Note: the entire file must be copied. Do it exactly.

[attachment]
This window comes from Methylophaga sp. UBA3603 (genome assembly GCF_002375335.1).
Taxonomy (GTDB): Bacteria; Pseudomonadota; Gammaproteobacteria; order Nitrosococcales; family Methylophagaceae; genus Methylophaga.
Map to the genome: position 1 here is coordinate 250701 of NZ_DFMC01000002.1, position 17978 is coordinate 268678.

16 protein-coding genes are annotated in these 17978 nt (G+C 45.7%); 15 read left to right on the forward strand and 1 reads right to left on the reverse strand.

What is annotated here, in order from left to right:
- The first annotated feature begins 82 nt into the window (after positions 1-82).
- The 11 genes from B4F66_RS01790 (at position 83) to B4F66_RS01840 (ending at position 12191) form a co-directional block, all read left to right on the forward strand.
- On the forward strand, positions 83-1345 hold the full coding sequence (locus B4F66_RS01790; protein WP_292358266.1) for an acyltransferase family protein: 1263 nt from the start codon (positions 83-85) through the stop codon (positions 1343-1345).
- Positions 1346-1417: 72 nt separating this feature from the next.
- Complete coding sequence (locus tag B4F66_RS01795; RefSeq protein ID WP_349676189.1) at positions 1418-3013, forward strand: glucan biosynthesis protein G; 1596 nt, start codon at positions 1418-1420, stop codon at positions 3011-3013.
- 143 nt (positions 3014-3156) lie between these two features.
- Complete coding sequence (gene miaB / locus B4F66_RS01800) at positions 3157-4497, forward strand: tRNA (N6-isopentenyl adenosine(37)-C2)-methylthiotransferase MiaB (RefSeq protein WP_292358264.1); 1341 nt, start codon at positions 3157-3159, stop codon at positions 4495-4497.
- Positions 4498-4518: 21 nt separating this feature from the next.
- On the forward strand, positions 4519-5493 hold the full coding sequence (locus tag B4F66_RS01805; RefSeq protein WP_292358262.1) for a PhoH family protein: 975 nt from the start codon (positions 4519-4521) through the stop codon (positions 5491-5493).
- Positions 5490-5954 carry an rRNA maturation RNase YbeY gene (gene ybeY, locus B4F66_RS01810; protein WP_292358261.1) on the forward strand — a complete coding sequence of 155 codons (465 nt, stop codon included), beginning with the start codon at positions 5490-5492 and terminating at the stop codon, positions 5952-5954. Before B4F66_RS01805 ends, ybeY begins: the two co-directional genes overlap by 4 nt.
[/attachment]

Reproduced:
This window comes from Methylophaga sp. UBA3603 (genome assembly GCF_002375335.1).
Taxonomy (GTDB): Bacteria; Pseudomonadota; Gammaproteobacteria; order Nitrosococcales; family Methylophagaceae; genus Methylophaga.
Map to the genome: position 1 here is coordinate 250701 of NZ_DFMC01000002.1, position 17978 is coordinate 268678.

16 protein-coding genes are annotated in these 17978 nt (G+C 45.7%); 15 read left to right on the forward strand and 1 reads right to left on the reverse strand.

What is annotated here, in order from left to right:
- The first annotated feature begins 82 nt into the window (after positions 1-82).
- The 11 genes from B4F66_RS01790 (at position 83) to B4F66_RS01840 (ending at position 12191) form a co-directional block, all read left to right on the forward strand.
- On the forward strand, positions 83-1345 hold the full coding sequence (locus B4F66_RS01790; protein WP_292358266.1) for an acyltransferase family protein: 1263 nt from the start codon (positions 83-85) through the stop codon (positions 1343-1345).
- Positions 1346-1417: 72 nt separating this feature from the next.
- Complete coding sequence (locus tag B4F66_RS01795; RefSeq protein ID WP_349676189.1) at positions 1418-3013, forward strand: glucan biosynthesis protein G; 1596 nt, start codon at positions 1418-1420, stop codon at positions 3011-3013.
- 143 nt (positions 3014-3156) lie between these two features.
- Complete coding sequence (gene miaB / locus B4F66_RS01800) at positions 3157-4497, forward strand: tRNA (N6-isopentenyl adenosine(37)-C2)-methylthiotransferase MiaB (RefSeq protein WP_292358264.1); 1341 nt, start codon at positions 3157-3159, stop codon at positions 4495-4497.
- Positions 4498-4518: 21 nt separating this feature from the next.
- On the forward strand, positions 4519-5493 hold the full coding sequence (locus tag B4F66_RS01805; RefSeq protein WP_292358262.1) for a PhoH family protein: 975 nt from the start codon (positions 4519-4521) through the stop codon (positions 5491-5493).
- Positions 5490-5954 carry an rRNA maturation RNase YbeY gene (gene ybeY, locus B4F66_RS01810; protein WP_292358261.1) on the forward strand — a complete coding sequence of 155 codons (465 nt, stop codon included), beginning with the start codon at positions 5490-5492 and terminating at the stop codon, positions 5952-5954. Before B4F66_RS01805 ends, ybeY begins: the two co-directional genes overlap by 4 nt.